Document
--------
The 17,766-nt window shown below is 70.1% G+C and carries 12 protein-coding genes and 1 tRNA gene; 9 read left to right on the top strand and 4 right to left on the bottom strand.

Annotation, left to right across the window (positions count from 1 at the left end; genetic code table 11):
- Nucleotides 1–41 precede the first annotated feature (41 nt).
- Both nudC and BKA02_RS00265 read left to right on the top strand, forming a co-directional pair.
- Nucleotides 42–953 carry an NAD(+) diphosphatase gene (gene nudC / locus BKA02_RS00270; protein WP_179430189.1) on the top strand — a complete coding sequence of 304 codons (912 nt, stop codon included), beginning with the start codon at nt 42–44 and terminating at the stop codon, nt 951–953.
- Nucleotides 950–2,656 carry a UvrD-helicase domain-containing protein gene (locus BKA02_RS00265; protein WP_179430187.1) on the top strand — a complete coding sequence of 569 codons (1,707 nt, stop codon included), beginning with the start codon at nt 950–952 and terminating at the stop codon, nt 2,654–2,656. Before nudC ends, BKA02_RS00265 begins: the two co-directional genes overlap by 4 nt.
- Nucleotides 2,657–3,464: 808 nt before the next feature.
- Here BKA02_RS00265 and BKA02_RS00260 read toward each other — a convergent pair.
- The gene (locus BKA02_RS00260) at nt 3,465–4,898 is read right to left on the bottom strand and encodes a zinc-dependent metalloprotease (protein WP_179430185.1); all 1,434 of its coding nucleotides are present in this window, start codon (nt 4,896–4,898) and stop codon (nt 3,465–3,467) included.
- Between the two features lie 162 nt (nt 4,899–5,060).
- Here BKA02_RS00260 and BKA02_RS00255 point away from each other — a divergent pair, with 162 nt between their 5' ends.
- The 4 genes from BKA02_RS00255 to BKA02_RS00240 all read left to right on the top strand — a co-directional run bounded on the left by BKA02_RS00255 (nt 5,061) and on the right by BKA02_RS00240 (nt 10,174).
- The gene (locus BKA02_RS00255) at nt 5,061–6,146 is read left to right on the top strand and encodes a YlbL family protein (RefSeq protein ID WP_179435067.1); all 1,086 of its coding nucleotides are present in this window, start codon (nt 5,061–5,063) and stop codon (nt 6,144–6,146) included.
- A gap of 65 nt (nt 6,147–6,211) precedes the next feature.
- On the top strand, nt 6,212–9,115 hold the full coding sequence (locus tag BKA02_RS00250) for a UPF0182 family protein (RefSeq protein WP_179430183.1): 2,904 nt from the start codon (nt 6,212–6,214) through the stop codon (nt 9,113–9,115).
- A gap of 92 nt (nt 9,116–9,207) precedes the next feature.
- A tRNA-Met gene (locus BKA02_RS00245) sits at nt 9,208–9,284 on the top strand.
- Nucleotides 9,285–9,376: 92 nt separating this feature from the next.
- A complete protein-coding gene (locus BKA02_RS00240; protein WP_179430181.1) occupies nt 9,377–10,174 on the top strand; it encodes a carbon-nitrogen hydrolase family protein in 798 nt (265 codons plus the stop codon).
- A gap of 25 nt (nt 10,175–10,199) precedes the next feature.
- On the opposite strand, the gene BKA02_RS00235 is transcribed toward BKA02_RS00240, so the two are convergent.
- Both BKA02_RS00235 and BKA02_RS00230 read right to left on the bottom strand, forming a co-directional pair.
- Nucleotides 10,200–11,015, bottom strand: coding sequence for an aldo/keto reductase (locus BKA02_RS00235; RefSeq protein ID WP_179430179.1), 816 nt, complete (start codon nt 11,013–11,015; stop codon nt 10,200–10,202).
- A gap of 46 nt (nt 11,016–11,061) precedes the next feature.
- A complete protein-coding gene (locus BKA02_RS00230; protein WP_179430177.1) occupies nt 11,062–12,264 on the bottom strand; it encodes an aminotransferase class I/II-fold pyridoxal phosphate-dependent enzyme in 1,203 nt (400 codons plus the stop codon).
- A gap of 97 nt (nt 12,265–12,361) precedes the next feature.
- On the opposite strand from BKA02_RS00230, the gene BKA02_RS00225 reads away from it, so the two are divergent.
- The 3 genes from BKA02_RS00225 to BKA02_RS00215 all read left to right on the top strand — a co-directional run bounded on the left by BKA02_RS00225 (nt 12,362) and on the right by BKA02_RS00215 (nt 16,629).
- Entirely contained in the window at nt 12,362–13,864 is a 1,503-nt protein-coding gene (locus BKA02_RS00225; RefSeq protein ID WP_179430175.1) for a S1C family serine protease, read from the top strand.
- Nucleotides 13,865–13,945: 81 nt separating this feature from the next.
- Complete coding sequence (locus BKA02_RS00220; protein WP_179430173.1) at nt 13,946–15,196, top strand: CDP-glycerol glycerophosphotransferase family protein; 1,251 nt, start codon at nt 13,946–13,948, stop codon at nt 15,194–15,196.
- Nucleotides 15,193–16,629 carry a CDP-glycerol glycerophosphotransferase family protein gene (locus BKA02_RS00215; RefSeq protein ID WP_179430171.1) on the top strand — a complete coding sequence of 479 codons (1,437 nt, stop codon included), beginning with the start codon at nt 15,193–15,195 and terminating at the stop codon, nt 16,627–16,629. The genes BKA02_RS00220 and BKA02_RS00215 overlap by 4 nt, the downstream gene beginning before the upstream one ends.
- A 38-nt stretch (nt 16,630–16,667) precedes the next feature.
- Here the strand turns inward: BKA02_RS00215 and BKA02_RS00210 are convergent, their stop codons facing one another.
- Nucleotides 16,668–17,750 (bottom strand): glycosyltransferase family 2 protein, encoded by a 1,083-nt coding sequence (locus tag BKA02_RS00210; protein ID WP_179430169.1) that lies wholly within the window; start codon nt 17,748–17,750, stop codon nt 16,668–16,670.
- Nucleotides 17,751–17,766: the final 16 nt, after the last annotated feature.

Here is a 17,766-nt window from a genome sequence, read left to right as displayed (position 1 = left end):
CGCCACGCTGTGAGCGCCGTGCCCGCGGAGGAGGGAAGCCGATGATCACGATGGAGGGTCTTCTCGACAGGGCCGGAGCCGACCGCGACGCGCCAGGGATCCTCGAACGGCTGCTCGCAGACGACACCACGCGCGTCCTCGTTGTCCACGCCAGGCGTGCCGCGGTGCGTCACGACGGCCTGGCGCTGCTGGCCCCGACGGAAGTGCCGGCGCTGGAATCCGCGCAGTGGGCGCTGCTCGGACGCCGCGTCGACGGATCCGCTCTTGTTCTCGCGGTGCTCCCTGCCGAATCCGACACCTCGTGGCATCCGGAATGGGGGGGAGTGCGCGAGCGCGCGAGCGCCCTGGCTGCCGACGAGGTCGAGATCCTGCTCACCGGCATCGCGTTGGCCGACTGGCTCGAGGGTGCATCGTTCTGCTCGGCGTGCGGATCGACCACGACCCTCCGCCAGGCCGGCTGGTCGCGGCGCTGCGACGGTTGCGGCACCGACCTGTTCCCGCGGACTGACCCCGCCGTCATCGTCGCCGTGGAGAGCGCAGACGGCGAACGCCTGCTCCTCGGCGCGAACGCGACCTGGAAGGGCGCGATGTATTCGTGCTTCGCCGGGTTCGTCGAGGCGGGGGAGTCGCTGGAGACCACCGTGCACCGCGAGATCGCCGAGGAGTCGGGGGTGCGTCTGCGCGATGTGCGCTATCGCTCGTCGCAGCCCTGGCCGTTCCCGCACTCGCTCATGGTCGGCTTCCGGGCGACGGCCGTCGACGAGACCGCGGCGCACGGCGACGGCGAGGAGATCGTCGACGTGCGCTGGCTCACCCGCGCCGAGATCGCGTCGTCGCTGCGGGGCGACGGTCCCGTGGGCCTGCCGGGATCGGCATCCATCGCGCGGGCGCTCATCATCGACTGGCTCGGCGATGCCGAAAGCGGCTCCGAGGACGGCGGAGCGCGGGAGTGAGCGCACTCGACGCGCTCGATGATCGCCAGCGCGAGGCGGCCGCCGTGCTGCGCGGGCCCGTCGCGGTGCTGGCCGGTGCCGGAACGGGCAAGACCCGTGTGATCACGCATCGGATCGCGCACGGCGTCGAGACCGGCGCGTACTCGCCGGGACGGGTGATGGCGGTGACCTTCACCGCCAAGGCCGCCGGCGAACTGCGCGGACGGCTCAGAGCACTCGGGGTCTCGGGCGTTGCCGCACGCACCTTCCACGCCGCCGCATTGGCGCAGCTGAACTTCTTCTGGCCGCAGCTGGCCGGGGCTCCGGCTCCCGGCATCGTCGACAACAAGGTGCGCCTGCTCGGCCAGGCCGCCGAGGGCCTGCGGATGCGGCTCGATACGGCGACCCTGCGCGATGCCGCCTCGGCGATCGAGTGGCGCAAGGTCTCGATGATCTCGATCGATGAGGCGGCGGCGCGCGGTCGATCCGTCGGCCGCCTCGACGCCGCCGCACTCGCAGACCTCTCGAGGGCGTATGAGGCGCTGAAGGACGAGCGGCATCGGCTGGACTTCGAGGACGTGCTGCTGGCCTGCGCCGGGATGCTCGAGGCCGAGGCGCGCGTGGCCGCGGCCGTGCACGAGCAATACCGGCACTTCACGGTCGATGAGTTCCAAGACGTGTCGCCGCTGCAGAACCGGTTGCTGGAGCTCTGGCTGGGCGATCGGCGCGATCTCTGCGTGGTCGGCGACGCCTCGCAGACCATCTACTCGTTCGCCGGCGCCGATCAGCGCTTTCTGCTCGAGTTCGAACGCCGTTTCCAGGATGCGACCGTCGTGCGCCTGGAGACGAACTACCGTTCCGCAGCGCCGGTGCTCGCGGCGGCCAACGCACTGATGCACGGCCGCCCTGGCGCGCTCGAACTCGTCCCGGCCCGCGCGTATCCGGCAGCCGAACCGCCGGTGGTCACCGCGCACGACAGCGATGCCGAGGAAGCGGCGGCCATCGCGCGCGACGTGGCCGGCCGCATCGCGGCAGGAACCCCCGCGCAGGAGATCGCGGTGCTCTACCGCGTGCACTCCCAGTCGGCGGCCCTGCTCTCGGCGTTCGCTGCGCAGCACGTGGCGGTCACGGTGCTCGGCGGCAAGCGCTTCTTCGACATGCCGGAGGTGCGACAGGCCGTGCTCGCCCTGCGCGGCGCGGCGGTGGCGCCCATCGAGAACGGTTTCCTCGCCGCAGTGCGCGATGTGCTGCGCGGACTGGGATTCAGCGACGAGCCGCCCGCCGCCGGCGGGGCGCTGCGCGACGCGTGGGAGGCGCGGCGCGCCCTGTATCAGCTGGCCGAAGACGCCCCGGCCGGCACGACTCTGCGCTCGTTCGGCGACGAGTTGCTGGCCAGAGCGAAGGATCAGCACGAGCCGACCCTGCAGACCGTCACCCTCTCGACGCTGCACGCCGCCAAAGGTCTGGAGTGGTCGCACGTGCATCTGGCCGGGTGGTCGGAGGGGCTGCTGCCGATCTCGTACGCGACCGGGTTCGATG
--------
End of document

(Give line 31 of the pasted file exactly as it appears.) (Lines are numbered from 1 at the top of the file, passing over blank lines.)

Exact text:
- Complete coding sequence (locus BKA02_RS00220; protein WP_179430173.1) at nt 13,946–15,196, top strand: CDP-glycerol glycerophosphotransferase family protein; 1,251 nt, start codon at nt 13,946–13,948, stop codon at nt 15,194–15,196.